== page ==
Medieval money

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KJ
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Medieval money

Postby KJ » Tue Sep 25, 2007 6:31 pm

It occurs to me that I don't know the medieval money system as well as I should. People often ask me to explain medieval money, and I just have to reply that's it's not my speciality, but I really would love to know it well. I'd also love to be able to give them some relative pricing information to people of what things were worth roughly, such as the price of a loaf of bread. Something they can relate to modern day. Perhaps also how much various people would earn a day/week/year. In particular with the 15th C in mind. Also not just English money but other countries like France or Italy. I got asked the other day when the first one pound notes appeared. Stuff like that.

It's something I intend to research this off season for next but thought I'd start by asking here as people have given some really helpful advice in the past. Any suggested books, museums or websites much appreciated.

If I find any interesting info I can post it back up here if anyone's interested?

Many thanks.

Karen x


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Fox
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Postby Fox » Tue Sep 25, 2007 6:45 pm

Try PMing Dave the Moneyer (username: davetmoneyer).

He is probably the countries leading expert on all things muddy-evil and coiny.

He's even made coins for the Royal Mint.



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KJ
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Postby KJ » Tue Sep 25, 2007 6:51 pm

Thanks Fox. I've tried going on his website tonight but it seems to be down.


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Postby Dave B » Tue Sep 25, 2007 7:26 pm

Fox wrote:Try PMing Dave the Moneyer (username: davetmoneyer).

He is probably the countries leading expert on all things muddy-evil and coiny.

He's even made coins for the Royal Mint.


Actualy, IIRC, this came up before and Dave posted an excellent potted history of english currency. Try having a search


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Postby Type16 » Tue Sep 25, 2007 9:08 pm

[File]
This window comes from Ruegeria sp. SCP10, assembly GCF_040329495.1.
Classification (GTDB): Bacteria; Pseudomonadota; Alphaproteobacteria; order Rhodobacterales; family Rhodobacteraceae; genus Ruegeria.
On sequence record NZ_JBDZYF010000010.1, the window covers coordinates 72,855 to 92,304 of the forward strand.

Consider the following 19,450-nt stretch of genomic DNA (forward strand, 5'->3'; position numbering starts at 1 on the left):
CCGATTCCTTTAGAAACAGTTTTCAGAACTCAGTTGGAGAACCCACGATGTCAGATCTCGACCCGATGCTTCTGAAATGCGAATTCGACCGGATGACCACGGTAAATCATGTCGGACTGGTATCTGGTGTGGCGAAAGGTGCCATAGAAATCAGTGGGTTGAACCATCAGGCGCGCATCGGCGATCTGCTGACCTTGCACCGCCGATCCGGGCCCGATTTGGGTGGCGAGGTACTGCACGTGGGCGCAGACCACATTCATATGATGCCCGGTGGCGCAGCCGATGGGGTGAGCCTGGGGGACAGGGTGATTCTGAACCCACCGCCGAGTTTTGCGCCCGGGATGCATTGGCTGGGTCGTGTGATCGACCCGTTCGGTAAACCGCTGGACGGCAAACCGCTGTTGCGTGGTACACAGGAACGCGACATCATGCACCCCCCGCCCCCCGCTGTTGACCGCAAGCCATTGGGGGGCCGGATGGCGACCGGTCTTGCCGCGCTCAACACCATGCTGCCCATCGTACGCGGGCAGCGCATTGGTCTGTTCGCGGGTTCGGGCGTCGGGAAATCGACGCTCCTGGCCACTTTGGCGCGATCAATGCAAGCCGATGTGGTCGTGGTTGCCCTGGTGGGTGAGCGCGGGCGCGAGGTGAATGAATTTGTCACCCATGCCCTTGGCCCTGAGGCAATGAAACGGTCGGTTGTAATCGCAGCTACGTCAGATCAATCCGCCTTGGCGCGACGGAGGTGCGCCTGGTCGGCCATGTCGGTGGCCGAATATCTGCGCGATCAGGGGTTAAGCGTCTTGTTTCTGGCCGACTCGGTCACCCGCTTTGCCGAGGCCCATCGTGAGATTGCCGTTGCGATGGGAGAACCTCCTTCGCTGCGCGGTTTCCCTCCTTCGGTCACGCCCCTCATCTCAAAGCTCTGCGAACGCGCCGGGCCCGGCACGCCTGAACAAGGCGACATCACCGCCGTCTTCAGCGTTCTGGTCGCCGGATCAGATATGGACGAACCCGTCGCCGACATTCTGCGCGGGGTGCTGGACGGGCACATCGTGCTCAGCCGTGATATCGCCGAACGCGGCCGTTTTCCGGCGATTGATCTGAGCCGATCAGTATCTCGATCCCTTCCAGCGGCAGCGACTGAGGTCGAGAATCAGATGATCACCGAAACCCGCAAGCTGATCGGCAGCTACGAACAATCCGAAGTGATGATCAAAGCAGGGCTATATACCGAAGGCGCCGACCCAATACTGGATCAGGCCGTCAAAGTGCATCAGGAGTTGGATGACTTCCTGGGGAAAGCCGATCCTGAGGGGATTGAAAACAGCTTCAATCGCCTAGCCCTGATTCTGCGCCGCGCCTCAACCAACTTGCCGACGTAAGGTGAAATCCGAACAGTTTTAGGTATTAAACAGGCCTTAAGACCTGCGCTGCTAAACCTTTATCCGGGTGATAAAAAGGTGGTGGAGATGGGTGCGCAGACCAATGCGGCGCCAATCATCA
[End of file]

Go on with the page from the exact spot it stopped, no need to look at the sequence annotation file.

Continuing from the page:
I think this may be of interest
http://www.finds.org.uk/medievalcoins/values.php

and, nearly forgot, the Medieval Source Book
http://www.fordham.edu/halsall/source/m ... rices.html


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Postby davetmoneyer » Wed Sep 26, 2007 9:18 am

Hi to save searching through reems of info I have bumped the posting in friends & Goss
regards


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Postby Marcus Woodhouse » Wed Sep 26, 2007 2:53 pm

As used in numerous schools i have worked at (even asked dave if he minded me).


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Postby nathan » Wed Sep 26, 2007 4:50 pm

Dave B wrote:Actualy, IIRC, this came up before and Dave posted an excellent potted history of english currency. Try having a search


It's here http://livinghistory.co.uk/forums/viewtopic.php?t=6321


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KJ
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Postby KJ » Thu Sep 27, 2007 2:10 pm

Ooh, fantastically useful and interesting, thanks for that chaps. Read through all the previous post now. Found G23bs question and the answer particularly interesting as I'd always wondered about that. Have printed it all off to keep for posterity.

Many thanks all.

Karen


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KJ
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Postby KJ » Thu Sep 27, 2007 2:17 pm

Dave, can you confirm your website please, it doesn't seem to be working for me, I wonder if I've got an old web address. Ta.

Karen


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Postby davetmoneyer » Thu Sep 27, 2007 2:42 pm

Hi Website down at the mo will be up and running again soon
any questions/orders please PM me or see me at the NLHF


Regards Dave
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Colin Middleton
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Postby Colin Middleton » Tue Oct 02, 2007 12:48 pm

I'll back up that Dave's potted history of all things coiny is what you want for the coins themselvs. I'd say your starting point is:

12d to the shilling, 20 shillings to the pound.
2 pints of beer cost a farthing (quarter penny). (from Jim the Potter)

Also:
A knight should have an income of at least £40 to maintain his lifestyle (Origins od the English Gentleman).

A survay of Oxford servants in the laster 15th C (I think) turned up servants being paid between 3 and 20 shillings a year (plus livery and maintenance).

Good hunting...


Colin

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KJ
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Postby KJ » Tue Oct 02, 2007 1:18 pm

Thanks Colin.

Been re-reading through the links everyone sent again, so useful, already learnt a lot and I'm finding it quite interesting.

I also found this book on my bookshelf I'd forgotten about, something my dad had bought years ago:

'Economic and social history of medieval europe' by Henri Pirenne. No ISBN on the book. Quite dry in places but full of interesting money related info. Has an interesting section on money. There's a paperback version going quiet cheap on amazon for anyone else who's interested.

Thanks again all.

Karen


'When this you see remember me, and bear me in your mind, Let all the world say what they will, speak of me as you find.'


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